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Is free peace research possible
anymore? Is TFF?

Jan Oberg, TFF Co-founder and director

December 6, 2009

Reflections on the increasing impossibility of funding peace research that refuses to be intellectual ‘embedding’ in power.


This analysis has come about for four reasons:

  1. Over the last couple of decades, it has become virtually impossible to do research that is truly free. This applies particularly to smaller organizations which, if they do obtain money, seldom have the capacity to both conduct the product meaningfully and satisfy grant-makers’ bureaucratic rules and regulations which increasingly borders on the bizarre and sabotage.

  2. We want to offer insights to anyone who is not part of the research community – insights seldom revealed to the lay persons outside the research community. The article gives concrete evidence and examples.

  3. We fear that open societal debate, dialogue, a vibrant democratic exchange is being sacrificed day by day due to the insatiable urges of bureaucrats and increasingly we-know-best authoritarian politicians who only benefits from critical, independent research being suffocated. The corporative research model militates against fundamental research principles and potentially paralyzes democratic debate.

  4. The trends we have seen over the 24 years TFF has existed are deeply discouraging. There is no reason anymore to not go public with them.
    We want to tell you how difficult it therefore is to survive for an organisation like TFF.
    People-financing is the only method to maintain focus on the public interest and further research that is truly independent from the war-mongering state. If that also drops or comes to halt, the ‘masters of war’ will win and peace will lose the final battle.
    And battle it is – of quite some relevance for humanity’s existence in the future!


The article gives examples of why free peace research – if not social research in general – is becoming increasingly impossible. It starts out with an exposé of the funds being available worldwide for peace and for the military – about 200 times more for the latter. The ratio of peace researchers to military researchers is probably 1:100+. It may both be true that (government-financed) peace research is booming and that scores of institutes have been closed down.

Today’s funding situation in Denmark and Sweden for peace-oriented research is then described and comparative flashbacks made to the situation in the 1980s and 1990s. If you think of Scandinavia in general as liberal and generous in this field, it’s time for a reality check.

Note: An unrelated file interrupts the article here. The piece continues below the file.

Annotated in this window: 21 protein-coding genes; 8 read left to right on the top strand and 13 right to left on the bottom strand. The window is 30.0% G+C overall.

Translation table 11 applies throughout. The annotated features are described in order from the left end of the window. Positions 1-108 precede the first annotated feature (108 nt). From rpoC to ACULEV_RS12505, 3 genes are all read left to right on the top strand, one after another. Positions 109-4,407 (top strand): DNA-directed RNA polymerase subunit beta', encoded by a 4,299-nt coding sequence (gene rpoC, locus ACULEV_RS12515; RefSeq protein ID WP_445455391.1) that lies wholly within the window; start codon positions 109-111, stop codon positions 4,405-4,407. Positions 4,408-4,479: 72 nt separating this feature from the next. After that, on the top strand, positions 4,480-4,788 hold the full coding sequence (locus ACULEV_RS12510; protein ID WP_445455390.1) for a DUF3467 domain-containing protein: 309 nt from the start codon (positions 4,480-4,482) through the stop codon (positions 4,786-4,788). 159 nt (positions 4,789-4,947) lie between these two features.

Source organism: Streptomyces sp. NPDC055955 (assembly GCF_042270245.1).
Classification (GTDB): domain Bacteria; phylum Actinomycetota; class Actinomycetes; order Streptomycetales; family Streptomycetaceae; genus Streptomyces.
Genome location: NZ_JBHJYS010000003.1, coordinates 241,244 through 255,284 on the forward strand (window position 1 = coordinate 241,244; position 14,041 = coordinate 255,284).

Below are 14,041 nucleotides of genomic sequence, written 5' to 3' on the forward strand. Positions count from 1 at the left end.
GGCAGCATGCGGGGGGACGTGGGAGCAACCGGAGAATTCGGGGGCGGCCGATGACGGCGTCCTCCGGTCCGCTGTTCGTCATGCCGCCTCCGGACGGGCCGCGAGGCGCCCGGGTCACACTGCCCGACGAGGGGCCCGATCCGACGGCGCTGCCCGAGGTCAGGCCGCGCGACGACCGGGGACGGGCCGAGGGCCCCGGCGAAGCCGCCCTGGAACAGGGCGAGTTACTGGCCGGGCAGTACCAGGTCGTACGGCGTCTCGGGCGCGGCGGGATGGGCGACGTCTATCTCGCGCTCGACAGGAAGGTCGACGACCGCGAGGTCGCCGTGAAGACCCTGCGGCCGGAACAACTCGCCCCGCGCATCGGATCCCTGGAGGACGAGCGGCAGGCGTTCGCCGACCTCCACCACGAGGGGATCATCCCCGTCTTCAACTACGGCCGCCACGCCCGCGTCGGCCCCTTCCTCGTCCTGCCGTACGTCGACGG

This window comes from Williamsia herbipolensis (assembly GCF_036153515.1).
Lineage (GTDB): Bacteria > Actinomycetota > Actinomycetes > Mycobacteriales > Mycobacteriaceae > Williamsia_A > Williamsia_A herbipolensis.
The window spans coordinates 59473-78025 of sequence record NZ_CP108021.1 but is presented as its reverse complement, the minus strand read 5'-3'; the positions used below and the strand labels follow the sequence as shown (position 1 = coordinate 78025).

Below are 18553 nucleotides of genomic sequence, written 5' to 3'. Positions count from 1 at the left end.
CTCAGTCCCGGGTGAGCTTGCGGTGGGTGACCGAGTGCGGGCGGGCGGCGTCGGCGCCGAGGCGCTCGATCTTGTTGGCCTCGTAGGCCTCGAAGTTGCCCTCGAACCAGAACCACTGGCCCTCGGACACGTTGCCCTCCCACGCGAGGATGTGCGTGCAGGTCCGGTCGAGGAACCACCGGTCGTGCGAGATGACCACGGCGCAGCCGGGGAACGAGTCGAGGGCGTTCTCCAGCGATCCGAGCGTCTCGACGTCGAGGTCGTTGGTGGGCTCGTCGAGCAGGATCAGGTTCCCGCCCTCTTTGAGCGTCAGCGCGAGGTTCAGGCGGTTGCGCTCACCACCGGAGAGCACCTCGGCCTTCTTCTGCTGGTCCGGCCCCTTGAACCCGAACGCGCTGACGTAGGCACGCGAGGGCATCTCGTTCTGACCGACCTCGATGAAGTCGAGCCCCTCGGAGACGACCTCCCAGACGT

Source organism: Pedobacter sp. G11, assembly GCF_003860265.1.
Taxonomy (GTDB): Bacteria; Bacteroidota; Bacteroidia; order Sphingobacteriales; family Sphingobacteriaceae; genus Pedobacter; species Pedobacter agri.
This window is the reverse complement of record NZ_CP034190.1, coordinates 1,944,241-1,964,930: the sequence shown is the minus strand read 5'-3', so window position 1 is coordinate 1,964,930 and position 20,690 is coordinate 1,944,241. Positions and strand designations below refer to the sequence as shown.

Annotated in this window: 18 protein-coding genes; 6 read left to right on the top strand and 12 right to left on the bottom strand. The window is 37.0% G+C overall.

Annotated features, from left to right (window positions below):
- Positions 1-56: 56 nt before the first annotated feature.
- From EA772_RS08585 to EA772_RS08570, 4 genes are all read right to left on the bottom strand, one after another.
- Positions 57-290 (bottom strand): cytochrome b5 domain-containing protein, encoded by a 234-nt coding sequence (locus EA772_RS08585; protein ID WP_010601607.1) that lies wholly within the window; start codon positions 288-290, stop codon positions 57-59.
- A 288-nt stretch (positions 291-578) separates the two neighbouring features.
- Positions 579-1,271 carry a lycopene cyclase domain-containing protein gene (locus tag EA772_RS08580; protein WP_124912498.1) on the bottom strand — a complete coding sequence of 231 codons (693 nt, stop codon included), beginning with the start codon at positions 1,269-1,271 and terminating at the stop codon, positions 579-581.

Then, how must you act to obtain funds? You must be politically correct and adapt to the corporate model, even to the extent of knowing your words are not commensurable with what you actually wanted to do. The funding agency calls the shots.

But what if you do manage to obtain funds? Then new problems begin and less and less of the energy devoted will benefit peace; it will, rather, benefit bureaucracies. Small organisations simply do not have the funds nor the staff to meet the requirements of larger funding-agencies – apart from not liking being treated as a potential criminal most of the time.

Here we offer an example from a recent project managed by TFF. Christina Spännar, TFF co-founder and project responsible, writes her story as to how it was to be funded by the European Refugee Fund and the Swedish Immigration Authority and stand in the middle between them and two municipalities in which project was partly located. She spent 75% of the project time satisfying the grant-makers requirements and only 25% on helping improve the lot for foreigners who have come to Sweden as refugees. Her conclusion is – “never again.”

We offer some conclusions and draw up the consequences for TFF’s future – if it shall have one.



Hypothesis and point of departure

It’s a credo of Western culture, political and otherwise, that democracy, freedom of opinion and dynamic social development requires freedom to challenge old knowledge and develop new – i.e. to search and re-search. Research is impossible without funds – project funds, grants, scholarships – provided by private and public institutions or individual donors. It is part of the credo that that funds are made available without strings attached, i.e. embody the essential right and duty to freely seek knowledge and truth without considering what interests there may be, including those of financiers and power-holders, in particular outcomes of the research.

Over the 30+ years I have been engaged in research, first at Lund University and, since 1985, at the Transnational Foundation I’ve seen these features of our society slowly but surely being undermined by a variety of factors. Whatever has been liberal in a philosophical sense – defending the right to have many, diverging and competing opinions – is rapidly fading throughout the presumed liberal Western culture; this has become rather conspicuous in the aftermath of the end of the Cold War.

We tell each other that we live in an information and knowledge society; however, it seems to me that genuinely free knowledge is increasingly marginalised by the marketing of constructed thought patterns and pseudo truths at one end of the spectrum and a convenient, self-censoring or self-complacent lack of the fundamentally important challenging of old knowledge, at the other. In other words, intellectualism is squeezed out of virtually every mainstream discourse, in the parliaments, media and elsewhere, in the age of purposefully manufactured knowledge production.

Another feature is the remarkable “commodification” of knowledge; what is promoted by states and corporate interests is research that can be sold, meet a market “demand” rather than what, according to some higher-level judgement, humanity may need in a longer time perspective.

Researchers must become entrepreneurs rather than seekers and market themselves in supposedly intellectual enterprises. Social science in general and the humanities in particular – which are not based on or aiming at any market - have already suffered for decades from this development.